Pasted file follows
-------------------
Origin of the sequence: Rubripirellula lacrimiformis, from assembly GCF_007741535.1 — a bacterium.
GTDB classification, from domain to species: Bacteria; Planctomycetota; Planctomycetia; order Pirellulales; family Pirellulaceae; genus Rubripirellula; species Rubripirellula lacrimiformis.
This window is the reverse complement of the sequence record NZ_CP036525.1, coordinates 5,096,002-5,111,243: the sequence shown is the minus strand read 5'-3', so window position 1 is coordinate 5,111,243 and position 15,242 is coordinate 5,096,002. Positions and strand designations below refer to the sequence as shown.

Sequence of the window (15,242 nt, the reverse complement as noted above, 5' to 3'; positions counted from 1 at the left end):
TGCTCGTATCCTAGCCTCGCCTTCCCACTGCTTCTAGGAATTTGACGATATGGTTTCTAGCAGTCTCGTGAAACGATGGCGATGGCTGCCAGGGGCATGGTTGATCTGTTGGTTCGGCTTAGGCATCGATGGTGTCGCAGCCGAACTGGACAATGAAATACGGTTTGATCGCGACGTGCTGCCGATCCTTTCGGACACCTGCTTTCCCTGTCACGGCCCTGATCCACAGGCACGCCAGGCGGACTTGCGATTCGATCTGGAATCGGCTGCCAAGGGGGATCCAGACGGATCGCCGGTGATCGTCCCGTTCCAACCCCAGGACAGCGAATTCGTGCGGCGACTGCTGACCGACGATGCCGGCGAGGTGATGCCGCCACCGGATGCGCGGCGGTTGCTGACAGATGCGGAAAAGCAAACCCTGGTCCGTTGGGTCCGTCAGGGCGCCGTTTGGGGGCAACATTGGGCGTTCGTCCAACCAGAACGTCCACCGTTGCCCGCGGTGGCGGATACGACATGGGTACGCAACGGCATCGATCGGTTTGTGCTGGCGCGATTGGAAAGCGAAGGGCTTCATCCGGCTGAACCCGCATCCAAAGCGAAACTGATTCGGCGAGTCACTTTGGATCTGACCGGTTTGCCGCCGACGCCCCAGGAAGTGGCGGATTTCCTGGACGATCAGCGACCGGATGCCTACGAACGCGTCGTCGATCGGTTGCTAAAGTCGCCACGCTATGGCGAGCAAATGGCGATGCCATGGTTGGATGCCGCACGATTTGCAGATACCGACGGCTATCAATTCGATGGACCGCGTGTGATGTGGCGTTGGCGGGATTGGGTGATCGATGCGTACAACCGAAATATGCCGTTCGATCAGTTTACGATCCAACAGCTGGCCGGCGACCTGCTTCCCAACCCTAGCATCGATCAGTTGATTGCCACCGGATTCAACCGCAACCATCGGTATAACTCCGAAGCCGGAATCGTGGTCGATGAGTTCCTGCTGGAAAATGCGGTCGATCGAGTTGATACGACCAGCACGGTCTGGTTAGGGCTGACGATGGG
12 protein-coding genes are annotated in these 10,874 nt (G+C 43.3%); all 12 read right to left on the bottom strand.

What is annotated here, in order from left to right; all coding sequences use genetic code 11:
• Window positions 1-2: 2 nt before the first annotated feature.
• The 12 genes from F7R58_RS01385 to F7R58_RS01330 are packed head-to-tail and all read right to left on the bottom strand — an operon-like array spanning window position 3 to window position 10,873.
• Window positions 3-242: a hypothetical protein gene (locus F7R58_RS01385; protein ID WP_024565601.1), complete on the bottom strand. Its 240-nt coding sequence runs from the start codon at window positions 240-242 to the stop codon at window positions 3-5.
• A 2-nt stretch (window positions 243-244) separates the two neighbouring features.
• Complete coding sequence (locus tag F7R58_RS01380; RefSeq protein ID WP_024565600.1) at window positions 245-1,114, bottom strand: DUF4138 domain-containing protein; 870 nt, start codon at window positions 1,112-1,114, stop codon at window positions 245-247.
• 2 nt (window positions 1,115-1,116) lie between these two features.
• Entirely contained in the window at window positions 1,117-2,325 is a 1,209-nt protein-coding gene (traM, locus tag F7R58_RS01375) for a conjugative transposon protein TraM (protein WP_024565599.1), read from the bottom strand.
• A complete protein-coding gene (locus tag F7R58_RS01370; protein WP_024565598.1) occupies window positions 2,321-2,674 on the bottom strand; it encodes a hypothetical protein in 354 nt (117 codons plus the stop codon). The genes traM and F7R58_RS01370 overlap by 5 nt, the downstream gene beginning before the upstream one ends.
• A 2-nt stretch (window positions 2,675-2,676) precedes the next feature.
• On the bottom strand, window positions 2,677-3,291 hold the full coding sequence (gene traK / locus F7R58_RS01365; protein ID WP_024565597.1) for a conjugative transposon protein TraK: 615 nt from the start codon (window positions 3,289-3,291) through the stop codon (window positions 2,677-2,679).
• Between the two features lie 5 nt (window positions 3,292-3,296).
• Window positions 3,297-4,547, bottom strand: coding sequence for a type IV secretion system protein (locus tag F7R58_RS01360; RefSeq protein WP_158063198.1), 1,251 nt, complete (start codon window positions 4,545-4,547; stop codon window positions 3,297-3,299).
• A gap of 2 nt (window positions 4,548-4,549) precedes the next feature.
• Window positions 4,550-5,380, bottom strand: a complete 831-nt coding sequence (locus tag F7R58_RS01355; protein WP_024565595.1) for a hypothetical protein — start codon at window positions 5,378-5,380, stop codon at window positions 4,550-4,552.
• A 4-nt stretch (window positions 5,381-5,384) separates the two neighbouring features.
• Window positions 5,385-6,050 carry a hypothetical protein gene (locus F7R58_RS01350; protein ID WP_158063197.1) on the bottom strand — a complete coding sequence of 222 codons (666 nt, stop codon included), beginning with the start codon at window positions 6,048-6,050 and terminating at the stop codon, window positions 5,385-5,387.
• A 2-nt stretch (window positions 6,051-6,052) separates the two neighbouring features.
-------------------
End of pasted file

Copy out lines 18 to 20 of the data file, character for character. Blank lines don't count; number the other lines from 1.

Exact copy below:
• Between the two features lie 5 nt (window positions 3,292-3,296).
• Window positions 3,297-4,547, bottom strand: coding sequence for a type IV secretion system protein (locus tag F7R58_RS01360; RefSeq protein WP_158063198.1), 1,251 nt, complete (start codon window positions 4,545-4,547; stop codon window positions 3,297-3,299).
• A gap of 2 nt (window positions 4,548-4,549) precedes the next feature.